Urban green space
|Beaver Lake, Stanley Park, Vancouver, BC|
Reclaiming such places, whether paths along rivers or harbors, parks in old industrial sites or quarries, or overgrown edges -- these provide transformative experiences for urban residents, becoming favorite places to capture a bit of being in nature.
I revisited a post written about Stockholm's rock outcrops a couple of days ago, in the process, remembering other green spaces in other large cities that both provided respite and spoke to me.
Many years ago, in NYC for a International Botanical Garden Education conference, one of our field trips was to the NY Botanical Garden. I remember vividly walking through the old-growth forest remnant, the reason the Garden was sited there in the Bronx, when it was established in 1895. I felt distinct calmness and relief; a week of NYC's noise and traffic had been taking its toll. I was at home in that forest.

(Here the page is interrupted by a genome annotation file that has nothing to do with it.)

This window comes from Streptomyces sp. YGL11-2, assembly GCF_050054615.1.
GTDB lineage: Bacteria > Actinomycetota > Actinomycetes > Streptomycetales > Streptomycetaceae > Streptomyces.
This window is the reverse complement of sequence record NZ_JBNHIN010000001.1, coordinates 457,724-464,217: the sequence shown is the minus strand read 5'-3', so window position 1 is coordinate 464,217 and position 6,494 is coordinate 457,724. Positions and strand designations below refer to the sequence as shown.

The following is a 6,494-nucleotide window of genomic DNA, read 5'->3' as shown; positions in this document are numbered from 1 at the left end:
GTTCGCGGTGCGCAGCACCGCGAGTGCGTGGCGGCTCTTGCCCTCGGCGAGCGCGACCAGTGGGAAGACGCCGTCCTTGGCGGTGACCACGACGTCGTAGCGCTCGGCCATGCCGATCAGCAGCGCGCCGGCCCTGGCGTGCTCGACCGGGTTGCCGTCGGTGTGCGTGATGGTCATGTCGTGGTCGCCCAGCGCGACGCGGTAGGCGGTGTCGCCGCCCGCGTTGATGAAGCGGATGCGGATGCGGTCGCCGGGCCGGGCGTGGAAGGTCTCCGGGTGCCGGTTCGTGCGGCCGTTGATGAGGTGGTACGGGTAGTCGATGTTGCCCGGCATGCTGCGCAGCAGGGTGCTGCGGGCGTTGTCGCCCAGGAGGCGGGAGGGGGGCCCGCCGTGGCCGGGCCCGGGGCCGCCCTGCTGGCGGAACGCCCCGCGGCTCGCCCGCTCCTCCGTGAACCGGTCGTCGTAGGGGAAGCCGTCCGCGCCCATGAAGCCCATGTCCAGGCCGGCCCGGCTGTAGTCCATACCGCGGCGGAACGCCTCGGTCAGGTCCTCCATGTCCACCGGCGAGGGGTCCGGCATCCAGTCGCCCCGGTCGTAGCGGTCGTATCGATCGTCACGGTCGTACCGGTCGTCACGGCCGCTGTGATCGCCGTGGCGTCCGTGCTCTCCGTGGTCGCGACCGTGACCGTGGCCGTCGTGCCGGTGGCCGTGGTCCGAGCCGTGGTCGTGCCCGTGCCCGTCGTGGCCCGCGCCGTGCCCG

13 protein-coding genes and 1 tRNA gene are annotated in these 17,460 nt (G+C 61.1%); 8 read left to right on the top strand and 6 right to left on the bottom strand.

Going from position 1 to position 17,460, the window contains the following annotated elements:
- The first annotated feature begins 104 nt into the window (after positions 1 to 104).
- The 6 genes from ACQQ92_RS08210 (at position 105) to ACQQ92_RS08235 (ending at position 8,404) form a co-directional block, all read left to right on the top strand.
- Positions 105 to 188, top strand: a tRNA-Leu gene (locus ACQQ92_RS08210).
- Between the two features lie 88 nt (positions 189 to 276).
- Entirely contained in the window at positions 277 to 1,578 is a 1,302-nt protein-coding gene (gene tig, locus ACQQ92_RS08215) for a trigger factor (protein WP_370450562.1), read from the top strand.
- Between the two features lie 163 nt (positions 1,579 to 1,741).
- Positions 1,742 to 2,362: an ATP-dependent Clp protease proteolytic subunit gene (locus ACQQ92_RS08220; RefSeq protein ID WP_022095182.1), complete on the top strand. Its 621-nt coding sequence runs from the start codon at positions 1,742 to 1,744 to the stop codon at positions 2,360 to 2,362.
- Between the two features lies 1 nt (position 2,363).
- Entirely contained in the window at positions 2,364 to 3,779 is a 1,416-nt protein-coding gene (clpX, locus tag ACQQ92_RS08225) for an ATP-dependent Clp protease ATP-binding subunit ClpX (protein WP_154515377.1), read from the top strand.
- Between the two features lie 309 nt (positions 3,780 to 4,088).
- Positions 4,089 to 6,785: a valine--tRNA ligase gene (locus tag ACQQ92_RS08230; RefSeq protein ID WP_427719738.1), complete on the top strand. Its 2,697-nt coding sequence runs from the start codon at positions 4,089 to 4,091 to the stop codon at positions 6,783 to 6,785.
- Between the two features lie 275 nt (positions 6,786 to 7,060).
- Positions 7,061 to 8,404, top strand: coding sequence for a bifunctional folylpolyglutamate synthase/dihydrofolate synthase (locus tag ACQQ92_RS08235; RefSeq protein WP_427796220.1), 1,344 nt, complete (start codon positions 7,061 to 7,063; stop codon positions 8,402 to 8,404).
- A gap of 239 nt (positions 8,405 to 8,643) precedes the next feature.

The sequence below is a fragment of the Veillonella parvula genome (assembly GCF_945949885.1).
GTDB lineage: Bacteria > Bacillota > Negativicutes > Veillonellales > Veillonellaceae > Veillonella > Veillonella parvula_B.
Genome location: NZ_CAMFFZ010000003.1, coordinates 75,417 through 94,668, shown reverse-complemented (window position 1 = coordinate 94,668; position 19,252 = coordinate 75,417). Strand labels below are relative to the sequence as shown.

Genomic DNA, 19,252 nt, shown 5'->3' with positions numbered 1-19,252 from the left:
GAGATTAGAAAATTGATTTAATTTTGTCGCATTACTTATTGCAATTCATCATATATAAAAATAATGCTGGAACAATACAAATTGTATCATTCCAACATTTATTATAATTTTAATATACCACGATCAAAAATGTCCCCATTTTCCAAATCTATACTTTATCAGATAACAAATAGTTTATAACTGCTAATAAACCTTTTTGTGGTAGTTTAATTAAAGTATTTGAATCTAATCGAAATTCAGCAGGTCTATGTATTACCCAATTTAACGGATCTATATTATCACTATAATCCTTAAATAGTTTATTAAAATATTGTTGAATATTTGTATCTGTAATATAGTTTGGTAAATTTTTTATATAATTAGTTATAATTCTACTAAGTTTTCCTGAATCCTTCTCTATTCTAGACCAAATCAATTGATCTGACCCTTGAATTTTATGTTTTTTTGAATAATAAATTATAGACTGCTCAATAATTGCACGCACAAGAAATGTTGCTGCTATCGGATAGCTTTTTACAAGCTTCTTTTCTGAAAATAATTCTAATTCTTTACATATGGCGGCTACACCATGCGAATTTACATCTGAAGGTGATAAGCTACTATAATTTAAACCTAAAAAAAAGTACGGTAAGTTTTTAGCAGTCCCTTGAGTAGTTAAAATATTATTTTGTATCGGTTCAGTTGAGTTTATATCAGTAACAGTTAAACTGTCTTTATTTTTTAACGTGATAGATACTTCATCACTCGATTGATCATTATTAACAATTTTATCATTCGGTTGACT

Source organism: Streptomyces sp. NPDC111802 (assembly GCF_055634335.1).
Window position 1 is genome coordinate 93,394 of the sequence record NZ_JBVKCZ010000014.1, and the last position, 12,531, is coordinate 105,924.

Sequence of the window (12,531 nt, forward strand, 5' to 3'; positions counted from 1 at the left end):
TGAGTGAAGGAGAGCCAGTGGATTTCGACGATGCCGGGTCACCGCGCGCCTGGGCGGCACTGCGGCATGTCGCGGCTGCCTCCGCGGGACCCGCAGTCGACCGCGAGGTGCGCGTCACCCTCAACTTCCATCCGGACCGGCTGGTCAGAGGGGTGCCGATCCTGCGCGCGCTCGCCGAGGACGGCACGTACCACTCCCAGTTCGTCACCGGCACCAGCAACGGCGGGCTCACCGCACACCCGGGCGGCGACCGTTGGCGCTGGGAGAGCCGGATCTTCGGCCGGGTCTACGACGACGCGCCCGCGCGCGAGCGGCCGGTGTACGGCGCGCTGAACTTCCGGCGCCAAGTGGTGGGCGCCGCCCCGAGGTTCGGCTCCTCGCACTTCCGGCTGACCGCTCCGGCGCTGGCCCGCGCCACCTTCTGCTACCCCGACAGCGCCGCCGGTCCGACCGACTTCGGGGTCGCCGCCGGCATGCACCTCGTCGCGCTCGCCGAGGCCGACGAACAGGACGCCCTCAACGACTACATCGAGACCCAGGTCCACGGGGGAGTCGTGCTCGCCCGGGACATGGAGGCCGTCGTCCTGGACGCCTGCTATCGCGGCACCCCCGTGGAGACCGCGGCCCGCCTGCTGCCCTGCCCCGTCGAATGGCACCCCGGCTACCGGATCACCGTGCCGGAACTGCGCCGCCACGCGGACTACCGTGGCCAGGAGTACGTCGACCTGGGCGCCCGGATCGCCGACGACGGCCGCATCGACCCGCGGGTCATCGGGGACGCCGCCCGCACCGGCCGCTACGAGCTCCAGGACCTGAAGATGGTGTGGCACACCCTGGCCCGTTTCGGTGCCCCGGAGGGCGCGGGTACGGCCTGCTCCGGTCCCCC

Similarly, Vancouver's wonderful urban park, Stanley Park, has the same character, on a larger scale.
In this post from September 2017, I wrote about a loop we took through the center of the park: magic.